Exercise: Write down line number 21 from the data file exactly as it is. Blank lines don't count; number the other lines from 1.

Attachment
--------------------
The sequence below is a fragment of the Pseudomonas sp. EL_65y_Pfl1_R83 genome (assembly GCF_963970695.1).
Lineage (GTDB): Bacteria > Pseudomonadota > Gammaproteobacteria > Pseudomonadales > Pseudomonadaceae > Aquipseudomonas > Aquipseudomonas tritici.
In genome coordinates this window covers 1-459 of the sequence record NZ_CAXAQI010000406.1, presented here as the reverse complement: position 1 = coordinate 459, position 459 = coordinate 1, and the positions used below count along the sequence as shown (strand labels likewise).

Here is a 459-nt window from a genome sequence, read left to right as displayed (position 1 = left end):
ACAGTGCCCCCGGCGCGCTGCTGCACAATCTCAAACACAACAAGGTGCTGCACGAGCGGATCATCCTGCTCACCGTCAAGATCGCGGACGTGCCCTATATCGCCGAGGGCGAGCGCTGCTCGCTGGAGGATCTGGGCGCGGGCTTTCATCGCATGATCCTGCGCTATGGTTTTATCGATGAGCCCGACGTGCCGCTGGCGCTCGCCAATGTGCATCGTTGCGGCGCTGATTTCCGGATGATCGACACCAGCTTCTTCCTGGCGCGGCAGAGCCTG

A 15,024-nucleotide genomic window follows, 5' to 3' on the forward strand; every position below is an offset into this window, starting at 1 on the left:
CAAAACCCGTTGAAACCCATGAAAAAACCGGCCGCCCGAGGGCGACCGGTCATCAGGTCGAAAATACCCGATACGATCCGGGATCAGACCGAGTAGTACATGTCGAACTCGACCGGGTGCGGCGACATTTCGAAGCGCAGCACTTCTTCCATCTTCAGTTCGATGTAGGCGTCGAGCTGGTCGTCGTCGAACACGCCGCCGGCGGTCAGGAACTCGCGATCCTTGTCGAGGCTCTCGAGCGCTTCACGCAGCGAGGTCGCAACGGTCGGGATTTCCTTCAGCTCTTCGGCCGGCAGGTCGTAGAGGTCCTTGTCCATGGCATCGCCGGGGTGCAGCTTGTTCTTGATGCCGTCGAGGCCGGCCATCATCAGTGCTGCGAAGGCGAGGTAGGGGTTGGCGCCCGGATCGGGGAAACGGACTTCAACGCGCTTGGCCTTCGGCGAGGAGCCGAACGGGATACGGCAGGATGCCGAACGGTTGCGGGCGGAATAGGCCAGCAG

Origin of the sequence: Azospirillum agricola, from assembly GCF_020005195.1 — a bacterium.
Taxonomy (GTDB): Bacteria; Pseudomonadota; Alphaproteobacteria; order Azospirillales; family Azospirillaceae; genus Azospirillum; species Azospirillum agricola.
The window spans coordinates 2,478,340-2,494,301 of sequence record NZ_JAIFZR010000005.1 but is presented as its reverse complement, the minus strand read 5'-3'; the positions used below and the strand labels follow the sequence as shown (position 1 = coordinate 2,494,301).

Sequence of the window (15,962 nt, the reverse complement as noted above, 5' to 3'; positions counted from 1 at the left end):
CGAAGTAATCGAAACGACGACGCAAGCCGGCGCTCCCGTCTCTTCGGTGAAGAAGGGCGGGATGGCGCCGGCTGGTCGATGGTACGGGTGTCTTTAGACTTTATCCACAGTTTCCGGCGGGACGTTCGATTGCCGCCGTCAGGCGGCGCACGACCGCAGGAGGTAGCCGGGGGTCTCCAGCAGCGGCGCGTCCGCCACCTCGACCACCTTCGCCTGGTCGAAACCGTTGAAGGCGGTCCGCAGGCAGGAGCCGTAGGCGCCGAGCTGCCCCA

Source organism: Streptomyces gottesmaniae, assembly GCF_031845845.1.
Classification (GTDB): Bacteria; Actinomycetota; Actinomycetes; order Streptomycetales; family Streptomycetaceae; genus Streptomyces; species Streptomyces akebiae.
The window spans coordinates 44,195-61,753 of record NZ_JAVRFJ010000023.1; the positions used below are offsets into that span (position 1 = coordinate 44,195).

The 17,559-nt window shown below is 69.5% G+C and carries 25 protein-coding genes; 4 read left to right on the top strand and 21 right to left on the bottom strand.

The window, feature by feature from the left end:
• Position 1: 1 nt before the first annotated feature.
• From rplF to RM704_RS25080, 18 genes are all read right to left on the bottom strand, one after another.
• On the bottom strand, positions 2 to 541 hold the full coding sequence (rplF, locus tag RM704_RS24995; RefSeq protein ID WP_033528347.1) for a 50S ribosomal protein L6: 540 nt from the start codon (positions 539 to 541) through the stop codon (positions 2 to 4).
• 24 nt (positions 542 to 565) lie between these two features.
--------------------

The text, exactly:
• 24 nt (positions 542 to 565) lie between these two features.